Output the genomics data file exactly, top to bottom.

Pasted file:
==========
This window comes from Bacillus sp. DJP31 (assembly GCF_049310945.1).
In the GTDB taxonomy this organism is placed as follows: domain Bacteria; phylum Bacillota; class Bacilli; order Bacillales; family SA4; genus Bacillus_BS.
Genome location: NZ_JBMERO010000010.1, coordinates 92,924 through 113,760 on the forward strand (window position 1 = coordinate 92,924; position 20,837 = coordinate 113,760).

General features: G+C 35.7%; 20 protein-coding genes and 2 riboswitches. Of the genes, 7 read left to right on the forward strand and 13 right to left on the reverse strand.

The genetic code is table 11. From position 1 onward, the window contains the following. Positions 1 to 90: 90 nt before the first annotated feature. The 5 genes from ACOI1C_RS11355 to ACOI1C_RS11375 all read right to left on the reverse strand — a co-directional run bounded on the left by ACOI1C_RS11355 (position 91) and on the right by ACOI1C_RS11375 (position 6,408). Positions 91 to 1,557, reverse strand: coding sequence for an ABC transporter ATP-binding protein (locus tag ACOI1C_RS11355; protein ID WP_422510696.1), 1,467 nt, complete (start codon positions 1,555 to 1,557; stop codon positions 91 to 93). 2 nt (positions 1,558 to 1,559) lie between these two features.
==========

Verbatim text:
This window comes from Bacillus sp. DJP31 (assembly GCF_049310945.1).
In the GTDB taxonomy this organism is placed as follows: domain Bacteria; phylum Bacillota; class Bacilli; order Bacillales; family SA4; genus Bacillus_BS.
Genome location: NZ_JBMERO010000010.1, coordinates 92,924 through 113,760 on the forward strand (window position 1 = coordinate 92,924; position 20,837 = coordinate 113,760).

General features: G+C 35.7%; 20 protein-coding genes and 2 riboswitches. Of the genes, 7 read left to right on the forward strand and 13 right to left on the reverse strand.

The genetic code is table 11. From position 1 onward, the window contains the following. Positions 1 to 90: 90 nt before the first annotated feature. The 5 genes from ACOI1C_RS11355 to ACOI1C_RS11375 all read right to left on the reverse strand — a co-directional run bounded on the left by ACOI1C_RS11355 (position 91) and on the right by ACOI1C_RS11375 (position 6,408). Positions 91 to 1,557, reverse strand: coding sequence for an ABC transporter ATP-binding protein (locus tag ACOI1C_RS11355; protein ID WP_422510696.1), 1,467 nt, complete (start codon positions 1,555 to 1,557; stop codon positions 91 to 93). 2 nt (positions 1,558 to 1,559) lie between these two features.